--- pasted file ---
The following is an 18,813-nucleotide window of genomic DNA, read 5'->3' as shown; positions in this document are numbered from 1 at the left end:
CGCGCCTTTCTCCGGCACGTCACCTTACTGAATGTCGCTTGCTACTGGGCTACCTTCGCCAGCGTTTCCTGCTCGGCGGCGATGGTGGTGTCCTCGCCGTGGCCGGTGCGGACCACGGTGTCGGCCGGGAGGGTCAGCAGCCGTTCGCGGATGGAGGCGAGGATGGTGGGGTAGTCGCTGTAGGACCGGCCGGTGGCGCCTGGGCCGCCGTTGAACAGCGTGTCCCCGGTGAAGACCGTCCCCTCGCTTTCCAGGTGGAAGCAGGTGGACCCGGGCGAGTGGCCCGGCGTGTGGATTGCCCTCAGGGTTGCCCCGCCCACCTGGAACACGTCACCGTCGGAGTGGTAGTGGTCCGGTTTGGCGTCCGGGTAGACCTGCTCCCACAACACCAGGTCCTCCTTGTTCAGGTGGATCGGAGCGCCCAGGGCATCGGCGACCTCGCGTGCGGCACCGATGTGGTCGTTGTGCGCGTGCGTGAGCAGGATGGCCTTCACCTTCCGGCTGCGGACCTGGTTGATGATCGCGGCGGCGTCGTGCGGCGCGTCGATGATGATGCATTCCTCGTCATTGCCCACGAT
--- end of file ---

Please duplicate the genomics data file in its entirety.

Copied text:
The following is an 18,813-nucleotide window of genomic DNA, read 5'->3' as shown; positions in this document are numbered from 1 at the left end:
CGCGCCTTTCTCCGGCACGTCACCTTACTGAATGTCGCTTGCTACTGGGCTACCTTCGCCAGCGTTTCCTGCTCGGCGGCGATGGTGGTGTCCTCGCCGTGGCCGGTGCGGACCACGGTGTCGGCCGGGAGGGTCAGCAGCCGTTCGCGGATGGAGGCGAGGATGGTGGGGTAGTCGCTGTAGGACCGGCCGGTGGCGCCTGGGCCGCCGTTGAACAGCGTGTCCCCGGTGAAGACCGTCCCCTCGCTTTCCAGGTGGAAGCAGGTGGACCCGGGCGAGTGGCCCGGCGTGTGGATTGCCCTCAGGGTTGCCCCGCCCACCTGGAACACGTCACCGTCGGAGTGGTAGTGGTCCGGTTTGGCGTCCGGGTAGACCTGCTCCCACAACACCAGGTCCTCCTTGTTCAGGTGGATCGGAGCGCCCAGGGCATCGGCGACCTCGCGTGCGGCACCGATGTGGTCGTTGTGCGCGTGCGTGAGCAGGATGGCCTTCACCTTCCGGCTGCGGACCTGGTTGATGATCGCGGCGGCGTCGTGCGGCGCGTCGATGATGATGCATTCCTCGTCATTGCCCACGAT